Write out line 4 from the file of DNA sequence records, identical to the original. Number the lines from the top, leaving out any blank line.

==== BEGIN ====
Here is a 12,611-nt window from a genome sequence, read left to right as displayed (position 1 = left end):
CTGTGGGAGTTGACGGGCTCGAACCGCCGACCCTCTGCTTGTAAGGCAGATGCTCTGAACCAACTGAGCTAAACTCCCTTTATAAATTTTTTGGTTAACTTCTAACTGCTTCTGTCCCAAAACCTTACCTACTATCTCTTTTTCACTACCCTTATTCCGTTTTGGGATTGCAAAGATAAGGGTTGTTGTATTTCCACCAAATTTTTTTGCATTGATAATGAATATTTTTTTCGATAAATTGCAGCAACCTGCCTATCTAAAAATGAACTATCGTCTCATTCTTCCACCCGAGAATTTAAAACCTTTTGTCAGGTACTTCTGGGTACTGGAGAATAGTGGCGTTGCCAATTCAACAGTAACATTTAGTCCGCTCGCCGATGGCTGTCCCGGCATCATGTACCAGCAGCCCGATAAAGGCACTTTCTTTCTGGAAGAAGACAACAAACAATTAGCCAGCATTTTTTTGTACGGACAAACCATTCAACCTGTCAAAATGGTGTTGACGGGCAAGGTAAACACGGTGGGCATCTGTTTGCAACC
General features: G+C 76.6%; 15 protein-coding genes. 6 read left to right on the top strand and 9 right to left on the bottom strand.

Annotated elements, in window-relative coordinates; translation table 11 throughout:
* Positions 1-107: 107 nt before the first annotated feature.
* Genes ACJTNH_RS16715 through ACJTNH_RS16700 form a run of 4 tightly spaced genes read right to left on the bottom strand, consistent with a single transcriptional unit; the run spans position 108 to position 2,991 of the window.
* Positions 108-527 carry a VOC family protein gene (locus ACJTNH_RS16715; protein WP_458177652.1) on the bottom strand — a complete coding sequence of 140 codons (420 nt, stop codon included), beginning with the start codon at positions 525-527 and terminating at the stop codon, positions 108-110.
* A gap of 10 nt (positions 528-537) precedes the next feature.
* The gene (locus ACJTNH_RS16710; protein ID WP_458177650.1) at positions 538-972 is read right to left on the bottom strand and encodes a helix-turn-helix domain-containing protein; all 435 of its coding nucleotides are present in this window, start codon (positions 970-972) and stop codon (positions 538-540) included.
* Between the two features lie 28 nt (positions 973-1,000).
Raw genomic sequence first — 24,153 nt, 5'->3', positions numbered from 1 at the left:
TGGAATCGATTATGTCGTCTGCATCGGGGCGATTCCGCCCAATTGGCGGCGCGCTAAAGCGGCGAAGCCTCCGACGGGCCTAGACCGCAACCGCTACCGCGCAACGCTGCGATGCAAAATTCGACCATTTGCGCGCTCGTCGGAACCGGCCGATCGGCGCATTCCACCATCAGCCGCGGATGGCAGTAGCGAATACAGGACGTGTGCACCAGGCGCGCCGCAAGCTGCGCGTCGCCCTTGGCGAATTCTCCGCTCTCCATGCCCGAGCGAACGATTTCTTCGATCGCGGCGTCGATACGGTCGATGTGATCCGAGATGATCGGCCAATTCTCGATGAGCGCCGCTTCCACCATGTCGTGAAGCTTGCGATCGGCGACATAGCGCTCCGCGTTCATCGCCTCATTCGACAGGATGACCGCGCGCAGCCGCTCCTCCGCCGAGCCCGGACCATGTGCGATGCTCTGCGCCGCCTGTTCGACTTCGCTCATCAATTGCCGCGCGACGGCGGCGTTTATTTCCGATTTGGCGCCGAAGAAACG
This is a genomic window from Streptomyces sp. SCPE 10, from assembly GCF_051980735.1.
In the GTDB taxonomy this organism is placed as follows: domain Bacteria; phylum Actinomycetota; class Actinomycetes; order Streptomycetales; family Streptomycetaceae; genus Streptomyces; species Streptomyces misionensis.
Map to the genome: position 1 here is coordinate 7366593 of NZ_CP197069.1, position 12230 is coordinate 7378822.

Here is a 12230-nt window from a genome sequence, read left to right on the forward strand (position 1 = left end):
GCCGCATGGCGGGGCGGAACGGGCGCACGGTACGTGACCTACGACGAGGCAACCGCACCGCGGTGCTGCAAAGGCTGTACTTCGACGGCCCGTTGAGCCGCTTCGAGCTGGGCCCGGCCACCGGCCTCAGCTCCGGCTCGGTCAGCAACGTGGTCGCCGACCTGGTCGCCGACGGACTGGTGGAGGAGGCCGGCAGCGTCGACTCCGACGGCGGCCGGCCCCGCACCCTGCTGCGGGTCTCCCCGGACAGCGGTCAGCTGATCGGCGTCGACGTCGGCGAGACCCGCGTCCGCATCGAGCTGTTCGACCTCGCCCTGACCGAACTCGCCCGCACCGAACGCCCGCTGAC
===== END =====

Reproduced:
Annotated elements, in window-relative coordinates; translation table 11 throughout: